The English Organic Forum (EOF) – an alliance of trade and research bodies – has written to Environment Secretary of State Michael Gove highlighting that the UK is lagging behind its major European competitors in the development of organic food and farming.
The letter sets out why stronger support for organic farming would be a significant opportunity to deliver both economic and environmental benefits, consistent with government policy aspirations. But it also warns ministers that without increased backing for organic food and farming, Britain could fail to grasp the economic and environmental opportunities the sector offers.
Signed by the Soil Association, OF&G, the Organic Research Centre and other EOF members, the letter (sent 15 March) said it wanted to see organic production represent at least 10% of UK food and farming.
“The UK needs to up its game and focus more on organic food and farming if it is to reach its ambition for a new agricultural policy that delivers public goods as well as economic benefits”
Nic Lampkin, chair of the English Organic Forum and director of the Organic Research Centre, said: “The UK needs to up its game and focus more on organic food and farming if it is to reach its ambition for a new agricultural policy that delivers public goods as well as economic benefits. Organic food and farming is closely aligned to the Government’s key aspiration of a ‘Green Brexit’. We would like to have seen more focus on organic, with all its benefits, in the consultation proposals on future food and farming policy.”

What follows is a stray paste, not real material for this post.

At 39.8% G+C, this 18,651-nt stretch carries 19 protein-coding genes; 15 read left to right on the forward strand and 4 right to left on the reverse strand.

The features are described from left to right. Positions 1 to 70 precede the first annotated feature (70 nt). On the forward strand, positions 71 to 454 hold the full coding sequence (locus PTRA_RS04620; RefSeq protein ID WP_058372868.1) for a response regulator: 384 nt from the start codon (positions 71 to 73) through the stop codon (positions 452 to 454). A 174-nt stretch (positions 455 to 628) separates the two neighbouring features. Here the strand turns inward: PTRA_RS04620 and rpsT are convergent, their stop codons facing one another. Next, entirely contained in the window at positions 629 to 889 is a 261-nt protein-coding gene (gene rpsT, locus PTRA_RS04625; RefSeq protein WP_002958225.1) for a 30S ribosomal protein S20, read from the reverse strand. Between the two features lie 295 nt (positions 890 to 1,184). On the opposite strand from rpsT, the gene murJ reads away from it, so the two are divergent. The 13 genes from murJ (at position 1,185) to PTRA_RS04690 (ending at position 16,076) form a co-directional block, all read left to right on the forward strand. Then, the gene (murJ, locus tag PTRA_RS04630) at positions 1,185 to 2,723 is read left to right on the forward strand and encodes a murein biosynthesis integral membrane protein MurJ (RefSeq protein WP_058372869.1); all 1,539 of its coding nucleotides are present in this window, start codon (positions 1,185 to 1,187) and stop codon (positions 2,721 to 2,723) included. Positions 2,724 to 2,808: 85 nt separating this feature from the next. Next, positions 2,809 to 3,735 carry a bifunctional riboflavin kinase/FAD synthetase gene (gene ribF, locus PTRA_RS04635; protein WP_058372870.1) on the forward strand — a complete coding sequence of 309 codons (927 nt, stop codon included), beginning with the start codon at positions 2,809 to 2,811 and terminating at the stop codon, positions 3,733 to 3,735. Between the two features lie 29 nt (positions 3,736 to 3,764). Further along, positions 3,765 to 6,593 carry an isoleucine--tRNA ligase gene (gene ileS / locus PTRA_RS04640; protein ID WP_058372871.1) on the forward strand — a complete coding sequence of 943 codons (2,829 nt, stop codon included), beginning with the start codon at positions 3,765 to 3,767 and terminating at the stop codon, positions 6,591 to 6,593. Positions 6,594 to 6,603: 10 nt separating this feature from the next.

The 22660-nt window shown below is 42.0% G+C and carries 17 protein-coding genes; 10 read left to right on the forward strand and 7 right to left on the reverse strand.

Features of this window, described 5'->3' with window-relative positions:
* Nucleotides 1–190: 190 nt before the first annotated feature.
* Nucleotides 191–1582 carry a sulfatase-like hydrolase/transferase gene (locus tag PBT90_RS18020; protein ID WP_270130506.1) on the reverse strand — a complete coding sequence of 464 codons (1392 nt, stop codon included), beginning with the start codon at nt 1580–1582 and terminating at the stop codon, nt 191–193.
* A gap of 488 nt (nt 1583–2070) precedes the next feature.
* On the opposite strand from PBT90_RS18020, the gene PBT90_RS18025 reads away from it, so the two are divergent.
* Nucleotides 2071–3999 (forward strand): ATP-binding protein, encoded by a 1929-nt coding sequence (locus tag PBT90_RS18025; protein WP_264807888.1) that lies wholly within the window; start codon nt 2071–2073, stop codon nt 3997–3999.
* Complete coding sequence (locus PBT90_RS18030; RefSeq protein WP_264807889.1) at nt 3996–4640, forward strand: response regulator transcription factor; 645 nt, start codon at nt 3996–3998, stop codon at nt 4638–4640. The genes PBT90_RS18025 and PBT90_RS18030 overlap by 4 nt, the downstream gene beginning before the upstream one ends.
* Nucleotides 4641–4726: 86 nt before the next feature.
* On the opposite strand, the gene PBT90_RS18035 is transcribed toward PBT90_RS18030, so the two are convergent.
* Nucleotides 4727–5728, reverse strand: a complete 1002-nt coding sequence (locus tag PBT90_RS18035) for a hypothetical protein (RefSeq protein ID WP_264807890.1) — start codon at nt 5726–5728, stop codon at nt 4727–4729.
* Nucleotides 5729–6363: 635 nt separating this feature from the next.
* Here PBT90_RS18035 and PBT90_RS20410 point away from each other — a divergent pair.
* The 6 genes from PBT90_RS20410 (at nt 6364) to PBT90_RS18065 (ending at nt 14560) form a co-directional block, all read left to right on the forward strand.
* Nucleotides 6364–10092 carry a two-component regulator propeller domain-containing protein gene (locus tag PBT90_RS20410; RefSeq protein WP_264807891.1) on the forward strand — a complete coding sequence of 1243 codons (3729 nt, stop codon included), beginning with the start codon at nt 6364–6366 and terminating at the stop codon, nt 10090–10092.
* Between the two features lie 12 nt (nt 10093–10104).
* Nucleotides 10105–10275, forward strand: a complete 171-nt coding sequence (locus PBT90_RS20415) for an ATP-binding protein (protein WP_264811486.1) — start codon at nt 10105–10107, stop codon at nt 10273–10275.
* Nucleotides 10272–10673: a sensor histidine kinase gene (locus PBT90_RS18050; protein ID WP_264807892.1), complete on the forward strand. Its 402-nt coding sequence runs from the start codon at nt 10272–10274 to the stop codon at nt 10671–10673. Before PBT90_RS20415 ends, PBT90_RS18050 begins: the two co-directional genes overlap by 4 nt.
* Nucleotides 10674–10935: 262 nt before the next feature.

Organic Trade Board chair, Adrian Blackshaw, said that the UK, which has seen annual growth of organic sales of around 7%, “clearly has some catching up to do” to achieve the 20% market growth rates seen in other parts of Europe in recent years.
Setting targets, the Soil Association chief executive, Helen Browning, of the said there was “a significant opportunity for the UK to achieve a share of at least 10% of UK food and farming, given appropriate support.” Meeting more of the current and potential future demand for organic food from domestic production, rather than imports, would deliver economic and environmental benefits, she added.
OF&G’s CEO Roger Kerr picked up on the frustrating absence of the ‘O’ word in the current debate. He said, “We are surprised that organic wasn’t more widely identified in the consultation documents. Organic production is backed up by a legal regulation with annual inspections, certification and verification. With this robust approach Defra can have confidence in organic food and farming delivering both economic benefits and public goods for all.”